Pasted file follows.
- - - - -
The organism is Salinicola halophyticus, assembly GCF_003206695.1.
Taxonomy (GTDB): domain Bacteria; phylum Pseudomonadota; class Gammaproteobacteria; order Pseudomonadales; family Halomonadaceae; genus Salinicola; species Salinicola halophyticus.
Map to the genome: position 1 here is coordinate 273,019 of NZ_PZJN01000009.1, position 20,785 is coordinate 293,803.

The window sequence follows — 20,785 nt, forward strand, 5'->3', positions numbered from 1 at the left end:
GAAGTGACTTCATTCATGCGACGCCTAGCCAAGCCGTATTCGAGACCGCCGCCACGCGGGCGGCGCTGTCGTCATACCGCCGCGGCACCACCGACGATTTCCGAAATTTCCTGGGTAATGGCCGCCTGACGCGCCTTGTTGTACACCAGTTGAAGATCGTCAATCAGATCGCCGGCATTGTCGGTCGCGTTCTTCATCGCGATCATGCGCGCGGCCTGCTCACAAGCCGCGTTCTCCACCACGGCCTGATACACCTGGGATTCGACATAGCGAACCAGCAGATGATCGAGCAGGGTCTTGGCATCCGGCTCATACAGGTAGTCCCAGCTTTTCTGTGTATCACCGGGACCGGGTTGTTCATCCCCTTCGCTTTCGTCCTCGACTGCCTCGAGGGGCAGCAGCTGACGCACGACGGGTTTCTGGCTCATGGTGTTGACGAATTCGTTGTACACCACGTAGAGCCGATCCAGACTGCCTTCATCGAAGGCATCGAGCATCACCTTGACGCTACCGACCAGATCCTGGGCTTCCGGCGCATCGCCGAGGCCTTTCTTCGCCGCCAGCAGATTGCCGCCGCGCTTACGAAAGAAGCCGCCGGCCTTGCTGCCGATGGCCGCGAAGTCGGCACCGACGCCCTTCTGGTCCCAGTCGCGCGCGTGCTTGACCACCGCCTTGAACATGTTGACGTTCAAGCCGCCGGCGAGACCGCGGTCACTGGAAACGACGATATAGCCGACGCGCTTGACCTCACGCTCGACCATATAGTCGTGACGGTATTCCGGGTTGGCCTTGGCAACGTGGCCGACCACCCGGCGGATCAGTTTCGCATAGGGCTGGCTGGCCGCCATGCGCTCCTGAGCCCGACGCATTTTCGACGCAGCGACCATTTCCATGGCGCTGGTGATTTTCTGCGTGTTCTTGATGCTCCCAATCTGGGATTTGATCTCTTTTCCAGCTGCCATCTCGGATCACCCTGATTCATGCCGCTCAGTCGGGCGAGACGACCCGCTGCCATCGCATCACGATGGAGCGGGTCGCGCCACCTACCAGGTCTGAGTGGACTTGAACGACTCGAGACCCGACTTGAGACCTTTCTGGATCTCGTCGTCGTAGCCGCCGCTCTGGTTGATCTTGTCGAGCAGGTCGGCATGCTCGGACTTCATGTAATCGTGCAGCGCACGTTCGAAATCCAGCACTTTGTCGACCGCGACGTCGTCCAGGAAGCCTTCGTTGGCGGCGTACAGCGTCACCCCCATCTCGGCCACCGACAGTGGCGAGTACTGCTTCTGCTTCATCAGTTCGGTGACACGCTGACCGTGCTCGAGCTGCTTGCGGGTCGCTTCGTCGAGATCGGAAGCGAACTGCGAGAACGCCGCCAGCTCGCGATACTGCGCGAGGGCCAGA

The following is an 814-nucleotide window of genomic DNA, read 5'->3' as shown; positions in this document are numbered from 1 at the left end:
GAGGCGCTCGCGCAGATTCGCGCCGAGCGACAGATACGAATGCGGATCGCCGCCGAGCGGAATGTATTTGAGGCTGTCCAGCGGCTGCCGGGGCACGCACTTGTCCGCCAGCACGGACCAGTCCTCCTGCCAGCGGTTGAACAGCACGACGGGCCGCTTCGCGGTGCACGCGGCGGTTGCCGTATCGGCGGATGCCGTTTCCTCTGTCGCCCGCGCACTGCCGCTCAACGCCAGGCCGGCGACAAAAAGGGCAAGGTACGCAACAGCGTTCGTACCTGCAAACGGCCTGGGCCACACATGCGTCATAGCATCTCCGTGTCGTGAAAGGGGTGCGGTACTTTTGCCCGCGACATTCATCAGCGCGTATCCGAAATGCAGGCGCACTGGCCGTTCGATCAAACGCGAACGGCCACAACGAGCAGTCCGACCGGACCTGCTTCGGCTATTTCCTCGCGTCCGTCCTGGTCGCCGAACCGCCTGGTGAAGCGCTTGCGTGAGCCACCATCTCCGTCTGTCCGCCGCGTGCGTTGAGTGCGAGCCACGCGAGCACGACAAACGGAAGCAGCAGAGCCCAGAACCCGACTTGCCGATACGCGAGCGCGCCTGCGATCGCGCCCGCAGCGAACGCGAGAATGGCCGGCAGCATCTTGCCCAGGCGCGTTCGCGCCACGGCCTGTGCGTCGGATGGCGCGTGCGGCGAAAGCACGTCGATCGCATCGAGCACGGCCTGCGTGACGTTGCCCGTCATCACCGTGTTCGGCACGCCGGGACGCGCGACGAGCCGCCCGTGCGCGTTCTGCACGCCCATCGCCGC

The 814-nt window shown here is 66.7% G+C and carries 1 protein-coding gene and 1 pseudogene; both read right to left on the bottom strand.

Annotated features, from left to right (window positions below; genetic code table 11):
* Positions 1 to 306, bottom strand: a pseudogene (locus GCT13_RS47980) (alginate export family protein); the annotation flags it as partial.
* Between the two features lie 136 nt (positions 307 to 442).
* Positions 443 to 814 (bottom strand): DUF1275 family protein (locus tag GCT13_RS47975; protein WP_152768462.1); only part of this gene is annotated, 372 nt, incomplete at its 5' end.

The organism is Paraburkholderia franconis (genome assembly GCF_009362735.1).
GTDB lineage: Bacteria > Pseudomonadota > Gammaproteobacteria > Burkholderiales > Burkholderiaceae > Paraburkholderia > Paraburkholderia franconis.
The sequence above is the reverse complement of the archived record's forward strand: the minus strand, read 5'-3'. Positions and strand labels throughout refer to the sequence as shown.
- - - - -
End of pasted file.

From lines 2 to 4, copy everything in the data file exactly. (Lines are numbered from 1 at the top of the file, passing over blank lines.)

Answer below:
Taxonomy (GTDB): domain Bacteria; phylum Pseudomonadota; class Gammaproteobacteria; order Pseudomonadales; family Halomonadaceae; genus Salinicola; species Salinicola halophyticus.
Map to the genome: position 1 here is coordinate 273,019 of NZ_PZJN01000009.1, position 20,785 is coordinate 293,803.

The window sequence follows — 20,785 nt, forward strand, 5'->3', positions numbered from 1 at the left end: